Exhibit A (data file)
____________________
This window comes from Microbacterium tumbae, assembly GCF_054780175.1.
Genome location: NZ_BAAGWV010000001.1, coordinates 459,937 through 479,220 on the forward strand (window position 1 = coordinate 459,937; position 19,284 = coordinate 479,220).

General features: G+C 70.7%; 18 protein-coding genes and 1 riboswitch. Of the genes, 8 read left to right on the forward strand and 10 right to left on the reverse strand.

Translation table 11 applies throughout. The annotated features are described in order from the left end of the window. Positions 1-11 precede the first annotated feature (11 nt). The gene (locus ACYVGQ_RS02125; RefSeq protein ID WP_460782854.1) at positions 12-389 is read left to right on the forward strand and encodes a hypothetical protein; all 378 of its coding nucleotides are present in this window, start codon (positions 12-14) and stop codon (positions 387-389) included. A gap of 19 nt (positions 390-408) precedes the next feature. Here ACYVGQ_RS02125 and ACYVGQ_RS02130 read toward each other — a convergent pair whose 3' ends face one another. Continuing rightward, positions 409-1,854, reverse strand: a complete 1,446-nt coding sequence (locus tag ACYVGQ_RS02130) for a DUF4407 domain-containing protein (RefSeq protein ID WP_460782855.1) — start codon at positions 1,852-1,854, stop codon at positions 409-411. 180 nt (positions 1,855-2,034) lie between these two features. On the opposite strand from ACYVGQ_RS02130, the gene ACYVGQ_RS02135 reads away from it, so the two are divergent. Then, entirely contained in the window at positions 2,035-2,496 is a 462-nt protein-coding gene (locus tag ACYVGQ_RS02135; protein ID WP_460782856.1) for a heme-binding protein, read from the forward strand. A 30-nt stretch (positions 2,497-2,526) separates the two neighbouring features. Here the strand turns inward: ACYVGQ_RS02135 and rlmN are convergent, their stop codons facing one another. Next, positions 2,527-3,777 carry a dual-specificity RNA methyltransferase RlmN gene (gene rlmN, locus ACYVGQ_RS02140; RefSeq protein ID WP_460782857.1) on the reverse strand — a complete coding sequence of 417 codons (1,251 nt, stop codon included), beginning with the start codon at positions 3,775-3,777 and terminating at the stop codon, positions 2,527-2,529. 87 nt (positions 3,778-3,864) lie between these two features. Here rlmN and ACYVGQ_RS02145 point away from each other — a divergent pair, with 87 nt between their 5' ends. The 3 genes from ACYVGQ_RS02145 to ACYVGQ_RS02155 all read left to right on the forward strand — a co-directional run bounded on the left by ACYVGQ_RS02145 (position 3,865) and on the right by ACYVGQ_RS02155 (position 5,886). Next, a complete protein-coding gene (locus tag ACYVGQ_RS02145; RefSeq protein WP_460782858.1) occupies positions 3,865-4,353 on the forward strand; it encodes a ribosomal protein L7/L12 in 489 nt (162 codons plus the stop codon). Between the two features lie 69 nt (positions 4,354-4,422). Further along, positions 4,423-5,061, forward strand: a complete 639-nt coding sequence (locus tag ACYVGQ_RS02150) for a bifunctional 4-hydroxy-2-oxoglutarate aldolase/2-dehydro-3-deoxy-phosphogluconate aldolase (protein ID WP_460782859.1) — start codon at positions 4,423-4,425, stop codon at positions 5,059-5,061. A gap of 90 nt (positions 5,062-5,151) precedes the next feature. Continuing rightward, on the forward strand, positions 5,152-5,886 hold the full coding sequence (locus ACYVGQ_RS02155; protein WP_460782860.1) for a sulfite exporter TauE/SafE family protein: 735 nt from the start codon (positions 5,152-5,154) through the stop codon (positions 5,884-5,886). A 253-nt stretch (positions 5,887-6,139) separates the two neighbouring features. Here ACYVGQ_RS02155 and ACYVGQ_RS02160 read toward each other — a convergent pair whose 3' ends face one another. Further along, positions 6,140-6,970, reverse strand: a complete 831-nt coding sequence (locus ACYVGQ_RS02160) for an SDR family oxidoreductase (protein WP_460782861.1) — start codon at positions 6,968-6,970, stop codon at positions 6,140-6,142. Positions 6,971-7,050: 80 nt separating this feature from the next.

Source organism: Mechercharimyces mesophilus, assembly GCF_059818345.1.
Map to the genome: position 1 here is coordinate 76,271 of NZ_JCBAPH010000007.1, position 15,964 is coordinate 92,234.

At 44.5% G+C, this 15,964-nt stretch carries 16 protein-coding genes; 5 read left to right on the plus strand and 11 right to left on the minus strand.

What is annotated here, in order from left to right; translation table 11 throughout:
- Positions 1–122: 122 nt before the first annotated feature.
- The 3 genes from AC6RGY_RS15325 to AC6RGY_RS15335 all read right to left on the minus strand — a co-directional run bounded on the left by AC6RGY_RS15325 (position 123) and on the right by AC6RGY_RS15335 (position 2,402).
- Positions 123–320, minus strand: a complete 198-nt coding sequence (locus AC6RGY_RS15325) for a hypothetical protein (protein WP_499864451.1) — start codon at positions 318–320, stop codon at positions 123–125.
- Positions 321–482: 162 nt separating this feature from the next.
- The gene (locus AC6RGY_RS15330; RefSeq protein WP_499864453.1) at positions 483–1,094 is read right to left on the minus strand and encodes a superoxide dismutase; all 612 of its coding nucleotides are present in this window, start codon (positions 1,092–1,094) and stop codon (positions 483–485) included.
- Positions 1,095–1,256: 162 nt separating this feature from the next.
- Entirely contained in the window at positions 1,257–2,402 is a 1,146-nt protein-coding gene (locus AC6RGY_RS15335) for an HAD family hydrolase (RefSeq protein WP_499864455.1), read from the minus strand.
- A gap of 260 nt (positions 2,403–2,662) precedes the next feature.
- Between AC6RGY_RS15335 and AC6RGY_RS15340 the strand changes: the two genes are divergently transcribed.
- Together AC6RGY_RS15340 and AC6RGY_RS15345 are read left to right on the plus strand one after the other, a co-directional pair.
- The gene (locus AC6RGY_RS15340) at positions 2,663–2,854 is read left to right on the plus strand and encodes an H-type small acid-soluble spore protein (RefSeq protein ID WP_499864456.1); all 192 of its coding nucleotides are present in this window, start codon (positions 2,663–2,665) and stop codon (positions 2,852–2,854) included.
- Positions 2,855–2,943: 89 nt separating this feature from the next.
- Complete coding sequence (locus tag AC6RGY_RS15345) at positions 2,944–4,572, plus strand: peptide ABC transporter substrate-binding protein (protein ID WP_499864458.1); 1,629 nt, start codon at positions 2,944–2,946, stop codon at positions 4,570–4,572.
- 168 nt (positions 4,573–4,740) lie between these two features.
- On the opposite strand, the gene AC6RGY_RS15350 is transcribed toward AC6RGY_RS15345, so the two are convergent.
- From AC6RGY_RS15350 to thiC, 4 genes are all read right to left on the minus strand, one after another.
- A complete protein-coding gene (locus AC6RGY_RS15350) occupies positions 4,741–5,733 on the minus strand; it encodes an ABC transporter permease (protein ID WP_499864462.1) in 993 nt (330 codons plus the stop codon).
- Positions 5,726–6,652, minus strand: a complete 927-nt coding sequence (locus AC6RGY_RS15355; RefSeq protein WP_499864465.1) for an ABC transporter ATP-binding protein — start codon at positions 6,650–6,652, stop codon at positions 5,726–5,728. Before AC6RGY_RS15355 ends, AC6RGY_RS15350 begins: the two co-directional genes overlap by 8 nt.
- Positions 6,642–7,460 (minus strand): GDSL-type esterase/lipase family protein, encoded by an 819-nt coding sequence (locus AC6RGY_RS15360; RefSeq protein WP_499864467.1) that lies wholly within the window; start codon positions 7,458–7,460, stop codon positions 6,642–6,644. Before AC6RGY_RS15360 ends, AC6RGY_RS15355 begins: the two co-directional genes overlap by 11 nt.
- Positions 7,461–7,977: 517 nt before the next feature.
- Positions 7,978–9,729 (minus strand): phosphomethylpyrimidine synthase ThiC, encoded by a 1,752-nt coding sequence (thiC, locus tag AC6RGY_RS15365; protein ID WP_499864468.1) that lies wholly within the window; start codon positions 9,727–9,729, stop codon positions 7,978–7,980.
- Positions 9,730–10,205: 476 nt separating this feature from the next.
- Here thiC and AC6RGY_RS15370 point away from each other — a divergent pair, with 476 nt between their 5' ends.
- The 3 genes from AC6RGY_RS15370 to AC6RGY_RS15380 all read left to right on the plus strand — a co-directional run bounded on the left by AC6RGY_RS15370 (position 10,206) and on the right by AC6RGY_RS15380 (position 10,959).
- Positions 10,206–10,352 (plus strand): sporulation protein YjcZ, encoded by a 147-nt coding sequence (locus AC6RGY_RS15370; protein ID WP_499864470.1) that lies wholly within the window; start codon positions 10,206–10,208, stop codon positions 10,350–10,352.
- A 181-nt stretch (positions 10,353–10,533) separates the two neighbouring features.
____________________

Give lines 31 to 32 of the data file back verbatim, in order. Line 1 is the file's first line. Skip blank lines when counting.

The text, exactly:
- Here thiC and AC6RGY_RS15370 point away from each other — a divergent pair, with 476 nt between their 5' ends.
- The 3 genes from AC6RGY_RS15370 to AC6RGY_RS15380 all read left to right on the plus strand — a co-directional run bounded on the left by AC6RGY_RS15370 (position 10,206) and on the right by AC6RGY_RS15380 (position 10,959).